White Noise may be one of my favorite albums ever. A band that seems to have come out of nowhere, PVRIS (pronounced Paris) is dark, literally—they only wear black, and every music video is shot in a vaguely horror-esque, trapped-in-Hot-Topic kind of setting. The musicianship and command of the rookie, two-year-old Rise Records trio is captivating. Lynn is the Hayley Williams of her generation–without the glam and boyfriend, and with more sass. Not that PVRIS needs comparison to another female-fronted group–Gunn has the presence, talent and force to take the reigns of feminism and quality in her scene. With new attention from MTV and other major outlets, simply put, PVRIS is blowing up—and oh, are they worth the hype.
Debut album White Noise is 10 songs packed with spacey, dark electro-pop that is as heavy and beautiful as it is confident and commanding. Formed in Lowell, Mass., front woman Lynn Gunnulfsen carries the album vocally, while band-mates Alex Babinski (lead guitar/keys) and Brian MacDonald (bass/keys) bring so much musicianship and melodics one wonders how such a layered album could be done by a three piece.
White Noise opens with “Smoke”, a haunting and heavy track that sets the stage perfectly. Next are lead singles, “St. Patrick”—quickly a fan favorite—and “My House”. Gunnulfsen delivers a range of emotion and pitch, vocally. “I know it’s chemicals / And I need a miracle / But please stay cause I think you’re a saint / I think you’re an angel”. The most attractive part of Lynn’s delivery is the unwavering confidence–she reaches a raspy tone while yelling lines, “You give me something to think about / That’s not the shit in my head.”
We see the band’s confidence and edge on “My House”, as again Gunnulfsen captains the PVRIS ship with so much poise and command it is sexy and almost intimidating. On the chorus she declares, “It’s my house / And I think it’s time to get out / It’s my soul / It isn’t yours anymore”.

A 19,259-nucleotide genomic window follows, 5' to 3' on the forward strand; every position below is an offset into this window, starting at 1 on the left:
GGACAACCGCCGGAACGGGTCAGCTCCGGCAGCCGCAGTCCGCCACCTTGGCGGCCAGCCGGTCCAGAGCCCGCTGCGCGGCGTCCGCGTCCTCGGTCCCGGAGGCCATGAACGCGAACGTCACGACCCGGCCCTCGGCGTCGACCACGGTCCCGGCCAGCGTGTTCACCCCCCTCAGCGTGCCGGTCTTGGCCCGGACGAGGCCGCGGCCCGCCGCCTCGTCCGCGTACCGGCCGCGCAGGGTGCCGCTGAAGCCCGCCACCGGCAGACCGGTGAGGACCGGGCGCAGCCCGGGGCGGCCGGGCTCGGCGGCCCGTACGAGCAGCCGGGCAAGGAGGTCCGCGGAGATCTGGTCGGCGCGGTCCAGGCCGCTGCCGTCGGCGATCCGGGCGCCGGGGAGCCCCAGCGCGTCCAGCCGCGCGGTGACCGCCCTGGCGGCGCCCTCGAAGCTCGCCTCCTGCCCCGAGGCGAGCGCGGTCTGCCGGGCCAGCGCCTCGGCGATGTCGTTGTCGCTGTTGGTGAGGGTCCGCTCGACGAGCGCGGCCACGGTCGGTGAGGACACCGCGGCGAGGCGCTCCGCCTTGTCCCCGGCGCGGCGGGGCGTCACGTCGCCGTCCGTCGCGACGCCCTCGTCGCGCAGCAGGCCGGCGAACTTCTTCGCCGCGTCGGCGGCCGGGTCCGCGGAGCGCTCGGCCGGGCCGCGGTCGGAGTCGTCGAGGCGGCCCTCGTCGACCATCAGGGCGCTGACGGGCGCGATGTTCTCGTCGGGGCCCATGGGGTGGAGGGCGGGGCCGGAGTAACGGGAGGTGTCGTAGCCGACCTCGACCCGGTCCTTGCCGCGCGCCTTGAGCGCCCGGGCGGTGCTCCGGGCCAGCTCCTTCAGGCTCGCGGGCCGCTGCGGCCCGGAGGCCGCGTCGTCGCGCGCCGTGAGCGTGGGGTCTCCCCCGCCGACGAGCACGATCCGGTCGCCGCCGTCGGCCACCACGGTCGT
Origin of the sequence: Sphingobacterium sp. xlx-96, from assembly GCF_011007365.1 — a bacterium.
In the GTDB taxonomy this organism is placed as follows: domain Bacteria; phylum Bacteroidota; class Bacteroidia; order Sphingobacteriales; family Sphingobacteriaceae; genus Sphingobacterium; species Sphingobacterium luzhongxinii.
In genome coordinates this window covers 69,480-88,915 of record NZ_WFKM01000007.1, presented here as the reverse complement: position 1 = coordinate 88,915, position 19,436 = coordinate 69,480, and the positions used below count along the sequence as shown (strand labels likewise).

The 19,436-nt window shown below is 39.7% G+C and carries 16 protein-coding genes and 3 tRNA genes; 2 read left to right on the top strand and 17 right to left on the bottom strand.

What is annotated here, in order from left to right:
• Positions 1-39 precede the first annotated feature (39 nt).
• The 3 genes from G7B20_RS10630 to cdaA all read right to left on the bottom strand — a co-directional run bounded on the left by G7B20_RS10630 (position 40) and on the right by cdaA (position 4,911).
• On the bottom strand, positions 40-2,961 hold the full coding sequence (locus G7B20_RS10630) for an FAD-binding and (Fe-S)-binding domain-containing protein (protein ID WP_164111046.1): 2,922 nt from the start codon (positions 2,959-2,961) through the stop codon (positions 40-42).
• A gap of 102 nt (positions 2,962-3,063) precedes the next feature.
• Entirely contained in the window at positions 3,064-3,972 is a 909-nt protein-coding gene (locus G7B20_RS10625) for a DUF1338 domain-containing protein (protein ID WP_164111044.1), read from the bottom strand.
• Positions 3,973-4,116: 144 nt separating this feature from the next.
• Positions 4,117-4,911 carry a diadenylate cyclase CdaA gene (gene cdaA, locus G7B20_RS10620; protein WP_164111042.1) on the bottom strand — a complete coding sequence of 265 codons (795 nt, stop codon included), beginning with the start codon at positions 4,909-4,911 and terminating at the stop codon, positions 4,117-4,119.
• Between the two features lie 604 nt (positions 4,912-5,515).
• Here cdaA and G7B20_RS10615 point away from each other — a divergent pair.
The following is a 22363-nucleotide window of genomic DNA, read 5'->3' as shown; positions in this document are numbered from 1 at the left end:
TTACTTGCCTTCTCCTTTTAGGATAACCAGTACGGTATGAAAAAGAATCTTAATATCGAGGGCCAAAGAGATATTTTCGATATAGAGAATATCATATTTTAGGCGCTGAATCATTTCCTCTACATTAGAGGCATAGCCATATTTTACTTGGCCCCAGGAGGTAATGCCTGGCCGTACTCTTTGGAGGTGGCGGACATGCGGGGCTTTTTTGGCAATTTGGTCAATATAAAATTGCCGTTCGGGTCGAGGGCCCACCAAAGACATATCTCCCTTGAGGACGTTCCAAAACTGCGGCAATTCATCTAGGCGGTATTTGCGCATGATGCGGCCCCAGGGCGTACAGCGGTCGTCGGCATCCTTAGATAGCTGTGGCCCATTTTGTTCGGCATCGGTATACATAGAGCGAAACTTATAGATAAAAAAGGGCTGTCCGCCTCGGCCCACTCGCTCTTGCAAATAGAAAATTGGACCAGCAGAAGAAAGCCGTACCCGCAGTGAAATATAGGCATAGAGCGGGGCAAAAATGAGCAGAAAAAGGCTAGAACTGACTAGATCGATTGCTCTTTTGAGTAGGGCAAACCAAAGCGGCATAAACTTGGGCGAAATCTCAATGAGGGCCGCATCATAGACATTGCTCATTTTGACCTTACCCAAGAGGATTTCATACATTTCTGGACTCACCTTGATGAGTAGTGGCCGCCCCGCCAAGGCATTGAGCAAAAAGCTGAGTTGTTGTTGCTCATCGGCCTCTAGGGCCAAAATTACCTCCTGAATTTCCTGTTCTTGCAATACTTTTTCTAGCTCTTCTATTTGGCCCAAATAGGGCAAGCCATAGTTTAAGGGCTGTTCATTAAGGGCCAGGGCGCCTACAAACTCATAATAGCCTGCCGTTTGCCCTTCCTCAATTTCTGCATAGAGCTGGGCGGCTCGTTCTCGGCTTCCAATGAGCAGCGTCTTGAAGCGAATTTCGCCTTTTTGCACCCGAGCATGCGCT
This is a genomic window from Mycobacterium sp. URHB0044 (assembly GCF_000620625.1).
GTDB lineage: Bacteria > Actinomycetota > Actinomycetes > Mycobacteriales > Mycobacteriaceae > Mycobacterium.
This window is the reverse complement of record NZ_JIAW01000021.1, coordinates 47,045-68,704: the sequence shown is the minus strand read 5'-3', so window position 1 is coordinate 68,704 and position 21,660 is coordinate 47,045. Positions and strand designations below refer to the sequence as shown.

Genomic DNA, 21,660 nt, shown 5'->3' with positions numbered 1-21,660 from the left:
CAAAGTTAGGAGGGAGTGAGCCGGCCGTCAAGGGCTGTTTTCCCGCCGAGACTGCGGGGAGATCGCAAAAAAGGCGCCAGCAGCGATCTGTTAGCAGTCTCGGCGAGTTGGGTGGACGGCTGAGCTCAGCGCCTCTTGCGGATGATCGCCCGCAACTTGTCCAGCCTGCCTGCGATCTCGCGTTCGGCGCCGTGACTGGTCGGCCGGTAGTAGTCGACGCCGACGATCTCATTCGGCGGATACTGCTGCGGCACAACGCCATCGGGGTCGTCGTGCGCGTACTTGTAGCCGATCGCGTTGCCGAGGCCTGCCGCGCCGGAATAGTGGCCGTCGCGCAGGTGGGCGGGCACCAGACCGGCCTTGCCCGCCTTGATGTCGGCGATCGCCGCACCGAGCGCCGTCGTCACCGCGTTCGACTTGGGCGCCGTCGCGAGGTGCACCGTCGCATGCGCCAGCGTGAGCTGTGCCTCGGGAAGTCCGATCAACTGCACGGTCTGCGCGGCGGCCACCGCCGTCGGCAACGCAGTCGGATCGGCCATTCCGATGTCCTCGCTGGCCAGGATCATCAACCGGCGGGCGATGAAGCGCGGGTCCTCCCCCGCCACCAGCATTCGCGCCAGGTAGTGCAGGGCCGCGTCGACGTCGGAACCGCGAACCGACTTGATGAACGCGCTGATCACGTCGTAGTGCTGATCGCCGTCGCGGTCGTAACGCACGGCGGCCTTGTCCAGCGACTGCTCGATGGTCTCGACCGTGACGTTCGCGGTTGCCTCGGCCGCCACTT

White Noise slows down with the fourth track, “Holy”. Electronic beats layered over Gunn’s haunting vocals as she sings of hypocrisy in religion. Sometimes, it is hard to believe Gunn is freshly 21 years old—lyrically, White Noise never has a dull moment. The album picks back up with “Fire”, showcasing the group’s energy and confidence. Gunn’s in your face delivery and guitar riffs make “Fire” one of the album’s best. “You were a walking, talking, corpse at best / And I swear I couldn’t wait to get you off my chest,” she shouts.
The album continues with the slowed-down, dreamy track “Eyelids”, an electric anthem about what seems to be long distance relationships. “Eyelids” falls in the vein of The XX, or if Starfucker had a ballad. The catchy “Mirrors” follows with a heavy chorus and shows the pop influence behind the group. The ninth track, “Ghosts”, quickly becomes one of my favorites. The electric-pop loops, 808’s and keys, Gunn’s vocals are soft and for once, vulnerable. “If I change and I start to fade / And all the green in my eyes desaturate / It’s my head not my heart that’s strayed / I’m sorry I keep pushing you away”, she desperately sings out in a stripped down tone. The album finishes with “Let Them In”, a dark and heavy closer that ties everything together just how we would imagine.
PVRIS starts a tour of the US in June.